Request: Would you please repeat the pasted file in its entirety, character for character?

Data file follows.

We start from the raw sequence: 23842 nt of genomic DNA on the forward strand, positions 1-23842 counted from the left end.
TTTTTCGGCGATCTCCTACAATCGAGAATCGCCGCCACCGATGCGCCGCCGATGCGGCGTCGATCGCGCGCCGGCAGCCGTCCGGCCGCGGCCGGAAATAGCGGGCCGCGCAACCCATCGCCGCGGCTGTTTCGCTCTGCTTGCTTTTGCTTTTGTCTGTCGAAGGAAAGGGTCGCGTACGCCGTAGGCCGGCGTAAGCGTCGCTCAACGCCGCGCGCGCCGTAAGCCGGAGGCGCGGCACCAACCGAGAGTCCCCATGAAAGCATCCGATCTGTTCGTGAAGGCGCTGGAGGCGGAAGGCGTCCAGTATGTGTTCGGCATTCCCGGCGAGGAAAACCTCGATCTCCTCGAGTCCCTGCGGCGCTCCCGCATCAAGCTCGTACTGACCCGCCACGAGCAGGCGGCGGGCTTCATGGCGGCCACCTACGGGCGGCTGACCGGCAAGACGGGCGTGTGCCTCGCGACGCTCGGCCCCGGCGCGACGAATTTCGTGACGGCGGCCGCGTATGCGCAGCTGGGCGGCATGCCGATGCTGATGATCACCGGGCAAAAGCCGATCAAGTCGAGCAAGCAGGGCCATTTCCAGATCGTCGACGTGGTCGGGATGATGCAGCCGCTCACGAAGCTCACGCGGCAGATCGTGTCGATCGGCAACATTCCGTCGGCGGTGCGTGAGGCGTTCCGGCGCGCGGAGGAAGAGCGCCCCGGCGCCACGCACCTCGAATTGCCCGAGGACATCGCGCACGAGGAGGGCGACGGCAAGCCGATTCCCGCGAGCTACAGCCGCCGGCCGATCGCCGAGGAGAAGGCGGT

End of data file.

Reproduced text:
We start from the raw sequence: 23842 nt of genomic DNA on the forward strand, positions 1-23842 counted from the left end.
TTTTTCGGCGATCTCCTACAATCGAGAATCGCCGCCACCGATGCGCCGCCGATGCGGCGTCGATCGCGCGCCGGCAGCCGTCCGGCCGCGGCCGGAAATAGCGGGCCGCGCAACCCATCGCCGCGGCTGTTTCGCTCTGCTTGCTTTTGCTTTTGTCTGTCGAAGGAAAGGGTCGCGTACGCCGTAGGCCGGCGTAAGCGTCGCTCAACGCCGCGCGCGCCGTAAGCCGGAGGCGCGGCACCAACCGAGAGTCCCCATGAAAGCATCCGATCTGTTCGTGAAGGCGCTGGAGGCGGAAGGCGTCCAGTATGTGTTCGGCATTCCCGGCGAGGAAAACCTCGATCTCCTCGAGTCCCTGCGGCGCTCCCGCATCAAGCTCGTACTGACCCGCCACGAGCAGGCGGCGGGCTTCATGGCGGCCACCTACGGGCGGCTGACCGGCAAGACGGGCGTGTGCCTCGCGACGCTCGGCCCCGGCGCGACGAATTTCGTGACGGCGGCCGCGTATGCGCAGCTGGGCGGCATGCCGATGCTGATGATCACCGGGCAAAAGCCGATCAAGTCGAGCAAGCAGGGCCATTTCCAGATCGTCGACGTGGTCGGGATGATGCAGCCGCTCACGAAGCTCACGCGGCAGATCGTGTCGATCGGCAACATTCCGTCGGCGGTGCGTGAGGCGTTCCGGCGCGCGGAGGAAGAGCGCCCCGGCGCCACGCACCTCGAATTGCCCGAGGACATCGCGCACGAGGAGGGCGACGGCAAGCCGATTCCCGCGAGCTACAGCCGCCGGCCGATCGCCGAGGAGAAGGCGGT